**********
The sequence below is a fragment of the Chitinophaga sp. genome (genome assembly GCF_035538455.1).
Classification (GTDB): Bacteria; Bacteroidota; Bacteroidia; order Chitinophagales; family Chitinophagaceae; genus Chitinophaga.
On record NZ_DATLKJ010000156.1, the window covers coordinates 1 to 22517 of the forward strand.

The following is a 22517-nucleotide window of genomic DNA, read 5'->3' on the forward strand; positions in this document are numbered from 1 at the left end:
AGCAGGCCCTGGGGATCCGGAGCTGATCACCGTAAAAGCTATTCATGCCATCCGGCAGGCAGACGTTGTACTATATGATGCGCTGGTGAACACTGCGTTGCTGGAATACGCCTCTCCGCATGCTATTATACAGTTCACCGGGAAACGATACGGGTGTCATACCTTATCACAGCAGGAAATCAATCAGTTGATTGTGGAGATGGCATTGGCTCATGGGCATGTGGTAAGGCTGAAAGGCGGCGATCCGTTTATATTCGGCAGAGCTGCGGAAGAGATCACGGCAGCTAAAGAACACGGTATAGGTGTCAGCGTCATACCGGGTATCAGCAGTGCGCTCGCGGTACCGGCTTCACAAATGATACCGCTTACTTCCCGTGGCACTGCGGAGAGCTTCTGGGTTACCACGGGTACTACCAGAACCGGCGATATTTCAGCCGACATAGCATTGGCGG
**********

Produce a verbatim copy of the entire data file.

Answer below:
The sequence below is a fragment of the Chitinophaga sp. genome (genome assembly GCF_035538455.1).
Classification (GTDB): Bacteria; Bacteroidota; Bacteroidia; order Chitinophagales; family Chitinophagaceae; genus Chitinophaga.
On record NZ_DATLKJ010000156.1, the window covers coordinates 1 to 22517 of the forward strand.

The following is a 22517-nucleotide window of genomic DNA, read 5'->3' on the forward strand; positions in this document are numbered from 1 at the left end:
AGCAGGCCCTGGGGATCCGGAGCTGATCACCGTAAAAGCTATTCATGCCATCCGGCAGGCAGACGTTGTACTATATGATGCGCTGGTGAACACTGCGTTGCTGGAATACGCCTCTCCGCATGCTATTATACAGTTCACCGGGAAACGATACGGGTGTCATACCTTATCACAGCAGGAAATCAATCAGTTGATTGTGGAGATGGCATTGGCTCATGGGCATGTGGTAAGGCTGAAAGGCGGCGATCCGTTTATATTCGGCAGAGCTGCGGAAGAGATCACGGCAGCTAAAGAACACGGTATAGGTGTCAGCGTCATACCGGGTATCAGCAGTGCGCTCGCGGTACCGGCTTCACAAATGATACCGCTTACTTCCCGTGGCACTGCGGAGAGCTTCTGGGTTACCACGGGTACTACCAGAACCGGCGATATTTCAGCCGACATAGCATTGGCGG